Like the rapture, creation ex nihilo is an extra-biblical doctrine that a slew of people for a long time have enjoyed writing a lot of books about. I don’t have any objection per se to extra-biblical doctrines (Book of Mormon anyone?) but over the past couple hundred years this particular idea has come to seem like more trouble than it’s worth. It’s a manacle that chains Christian thinking to the ballast of ontotheology.
Creation ex nihilo is problematic because it’s a form of antirealist relativism. Everything begins with the knower and every known object exists only relative to this knower. This is ameliorated in the case of God where there is only one true knower, but creation ex nihilo preserves the basic form: first comes Mind, then objects follow. There is no such thing as a subjectless object. Objects have no (private) life of their own.
The antirealism of this implied primacy of Mind is at the root of our Christian failure to take evolution seriously.
In The Democracy of Objects, Bryant follows Meillassoux in describing this “mind first, objects later” approach as correlationism.
Philosophy, of whatever stripe, thus comes to be characterized by what Meillassoux has aptly named correlationism. As Meillassoux puts it, “by ‘correlation’ we mean the idea according to which we only ever have access to the correlation between thinking and being.” (36)
In correlationism, all questions about objects get reduced to questions about our access to those objects. (For a nice example of this reduction of ontological questions about objects to epistemological questions of relative access, see nearly every objection ever made to Jean-Luc Marion’s notion of the saturated phenomenon, Janicaud’s objections being exemplary.) “To know something, the argument runs, we must have access to that thing. Yet being beyond our access to it is precisely a form of being to which we have no access” (36). So much the worse, then, for objects. Post Kant, all attempted recuperations of ontology end up being creative versions of “transcendental anthropology” (36).
Structuralist and post-structuralist anti-humanisms are nuanced extensions of this position, but they bring us no closer to realism. They simply shift the sight of mediation/access from the mind of the individual knower to impersonal social structures like language. The limits of the correlation itself remain intact. We can say nothing about the private life of a subjectless object.
All who would enter the field of contemporary philosophy must pass through the transcendental gate.
Using Zizek’s definition of ontotheology, Bryant contends that all correlationism is ontotheological.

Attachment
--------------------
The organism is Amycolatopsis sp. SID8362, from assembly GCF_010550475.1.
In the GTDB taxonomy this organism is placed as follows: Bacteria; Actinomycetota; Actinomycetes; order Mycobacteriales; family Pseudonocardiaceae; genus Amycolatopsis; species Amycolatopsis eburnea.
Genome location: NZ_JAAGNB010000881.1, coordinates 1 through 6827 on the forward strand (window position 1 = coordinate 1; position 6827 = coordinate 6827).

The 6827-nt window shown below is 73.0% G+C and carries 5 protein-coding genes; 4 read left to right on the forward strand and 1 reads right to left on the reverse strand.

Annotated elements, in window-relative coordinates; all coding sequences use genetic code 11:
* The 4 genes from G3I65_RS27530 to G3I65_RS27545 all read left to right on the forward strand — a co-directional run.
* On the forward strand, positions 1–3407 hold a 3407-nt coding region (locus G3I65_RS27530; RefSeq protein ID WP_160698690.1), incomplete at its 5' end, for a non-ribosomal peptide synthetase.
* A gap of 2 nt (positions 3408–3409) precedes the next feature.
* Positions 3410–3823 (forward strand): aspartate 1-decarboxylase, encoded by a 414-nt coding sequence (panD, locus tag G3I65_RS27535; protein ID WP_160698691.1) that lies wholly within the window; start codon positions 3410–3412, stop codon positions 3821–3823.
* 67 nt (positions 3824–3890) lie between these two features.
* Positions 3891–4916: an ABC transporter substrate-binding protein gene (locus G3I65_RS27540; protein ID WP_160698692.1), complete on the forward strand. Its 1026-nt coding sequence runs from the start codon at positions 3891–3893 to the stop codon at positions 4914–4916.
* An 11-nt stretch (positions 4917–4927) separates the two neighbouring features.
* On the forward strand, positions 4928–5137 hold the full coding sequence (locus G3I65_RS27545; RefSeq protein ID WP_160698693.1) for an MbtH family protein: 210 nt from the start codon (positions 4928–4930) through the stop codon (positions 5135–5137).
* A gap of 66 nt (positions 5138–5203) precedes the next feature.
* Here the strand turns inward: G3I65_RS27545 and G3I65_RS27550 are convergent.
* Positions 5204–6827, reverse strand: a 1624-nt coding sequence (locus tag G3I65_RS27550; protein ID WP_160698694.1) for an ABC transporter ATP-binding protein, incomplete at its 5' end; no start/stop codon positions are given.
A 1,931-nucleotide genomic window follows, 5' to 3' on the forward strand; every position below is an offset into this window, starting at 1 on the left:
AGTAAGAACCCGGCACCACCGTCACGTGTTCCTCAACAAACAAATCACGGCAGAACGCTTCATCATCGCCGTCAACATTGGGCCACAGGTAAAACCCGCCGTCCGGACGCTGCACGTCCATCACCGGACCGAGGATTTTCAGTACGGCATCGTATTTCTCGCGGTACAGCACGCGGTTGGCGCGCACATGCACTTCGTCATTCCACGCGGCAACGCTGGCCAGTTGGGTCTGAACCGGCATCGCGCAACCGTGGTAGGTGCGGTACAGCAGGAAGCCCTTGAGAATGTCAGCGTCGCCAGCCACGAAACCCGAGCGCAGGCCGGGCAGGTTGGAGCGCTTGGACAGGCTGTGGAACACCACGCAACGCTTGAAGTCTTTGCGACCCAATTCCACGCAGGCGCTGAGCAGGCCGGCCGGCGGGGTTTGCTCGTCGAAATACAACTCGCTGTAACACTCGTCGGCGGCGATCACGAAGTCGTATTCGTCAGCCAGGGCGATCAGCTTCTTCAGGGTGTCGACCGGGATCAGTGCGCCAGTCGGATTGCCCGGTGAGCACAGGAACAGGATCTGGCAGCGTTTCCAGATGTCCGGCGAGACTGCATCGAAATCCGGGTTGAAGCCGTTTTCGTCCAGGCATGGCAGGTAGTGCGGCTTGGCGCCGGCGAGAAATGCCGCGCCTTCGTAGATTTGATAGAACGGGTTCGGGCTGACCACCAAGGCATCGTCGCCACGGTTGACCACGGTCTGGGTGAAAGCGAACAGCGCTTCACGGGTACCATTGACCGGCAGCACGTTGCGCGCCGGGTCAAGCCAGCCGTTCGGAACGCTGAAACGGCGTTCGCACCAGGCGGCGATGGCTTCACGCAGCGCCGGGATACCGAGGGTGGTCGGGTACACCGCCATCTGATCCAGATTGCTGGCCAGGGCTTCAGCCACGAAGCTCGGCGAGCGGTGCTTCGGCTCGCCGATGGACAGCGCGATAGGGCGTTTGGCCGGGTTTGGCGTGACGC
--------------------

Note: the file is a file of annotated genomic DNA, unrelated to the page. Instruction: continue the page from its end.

If, as Zizek contends, metaphysics, in the perjorative sense of ontotheology, consists in elevating a part to the ground of the whole, then the anthropocentrism of correlationism is metaphysical through and through despites its protestations to the contrary or its characterization of itself as a critique of metaphysics. Correlationism is ontotheology with the human in the place of God. (40)
Creation ex nihilo still cements a part into place as the ground of the whole, it just doesn’t swap humans in for God. It leaves God to fill those lonely, ontotheological shoes. There is still a transcendental gate of Mind, it’s just a gate that comes much earlier than in the humanist version of the story.
The strength of Bryant’s response in The Democracy of Objects to the correlationist dilemma derives from the fact that rather than scrapping the transcendental gate he argues that we should just walk through it backwards.
Adapting an argument from Roy Bhasker, Bryant finds ground for a realist ontology of subjectless objects in a reversal of the transcendental question:
Bhaskar’s defense of ontological realism begins with a very simple transcendental question: “… what must the world be like for science to be possible?” In asking what the world must be like for science to be possible, Bhaskar is asking a transcendental question and deploying a transcendental mode of argumentation. The question here is not, “how do we have access to the world?” or “how do we know the world?” but rather what must be presupposed about the nature of the world in order for our scientific practice to be possible. (42)
Don’t ask: what must Mind be like in order for the world to appear as it does? Ask: what must objects be like in order for our engagement with the world to make sense?
If we start with the first question, we’re already trapped. Why not just start with the second?
Already, with Bhaskar’s question, we sense that the air or atmosphere is very different. Bhaskar does not ask what the mind must be like for science to be possible, but rather what the world must be like for science to be possible. In framing the question of science this way, Bhaskar shifts the transcendental question from the domain of epistemology to the domain of ontology. (43)
By short-sheeting the transcendental question, Bryant opens the door to an object-oriented account of subjectless objects. Bryant’s answers to this question (what must objects be like in order for our engagement with the world to be possible?) are the key to filling out his original and productive brand of contemporary ontological realism. I’ll turn to this account next time.
But for the moment, I wonder if it isn’t time to start asking whether we, as Christians, can seriously entertain the idea that God did not create by conjuring an antirealist universe out of his own Mind. There are certainly biblical grounds for an alternative.
I would like to think we can.